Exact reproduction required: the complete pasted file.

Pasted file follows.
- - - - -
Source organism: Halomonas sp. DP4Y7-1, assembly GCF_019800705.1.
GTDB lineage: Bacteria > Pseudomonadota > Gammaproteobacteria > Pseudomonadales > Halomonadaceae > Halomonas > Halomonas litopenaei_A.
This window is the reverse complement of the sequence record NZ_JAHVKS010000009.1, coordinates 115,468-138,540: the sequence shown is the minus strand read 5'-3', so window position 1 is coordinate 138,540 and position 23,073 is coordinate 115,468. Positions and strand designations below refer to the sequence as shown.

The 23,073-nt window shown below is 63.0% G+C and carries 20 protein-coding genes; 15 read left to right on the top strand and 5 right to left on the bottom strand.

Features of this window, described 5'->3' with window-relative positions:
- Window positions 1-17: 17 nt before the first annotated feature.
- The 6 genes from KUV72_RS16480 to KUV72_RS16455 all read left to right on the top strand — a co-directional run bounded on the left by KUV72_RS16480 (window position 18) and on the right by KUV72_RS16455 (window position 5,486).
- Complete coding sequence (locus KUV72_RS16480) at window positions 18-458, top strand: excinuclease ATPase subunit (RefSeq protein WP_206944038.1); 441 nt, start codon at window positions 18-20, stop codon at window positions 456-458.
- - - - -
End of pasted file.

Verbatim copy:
Source organism: Halomonas sp. DP4Y7-1, assembly GCF_019800705.1.
GTDB lineage: Bacteria > Pseudomonadota > Gammaproteobacteria > Pseudomonadales > Halomonadaceae > Halomonas > Halomonas litopenaei_A.
This window is the reverse complement of the sequence record NZ_JAHVKS010000009.1, coordinates 115,468-138,540: the sequence shown is the minus strand read 5'-3', so window position 1 is coordinate 138,540 and position 23,073 is coordinate 115,468. Positions and strand designations below refer to the sequence as shown.

The 23,073-nt window shown below is 63.0% G+C and carries 20 protein-coding genes; 15 read left to right on the top strand and 5 right to left on the bottom strand.

Features of this window, described 5'->3' with window-relative positions:
- Window positions 1-17: 17 nt before the first annotated feature.
- The 6 genes from KUV72_RS16480 to KUV72_RS16455 all read left to right on the top strand — a co-directional run bounded on the left by KUV72_RS16480 (window position 18) and on the right by KUV72_RS16455 (window position 5,486).
- Complete coding sequence (locus KUV72_RS16480) at window positions 18-458, top strand: excinuclease ATPase subunit (RefSeq protein WP_206944038.1); 441 nt, start codon at window positions 18-20, stop codon at window positions 456-458.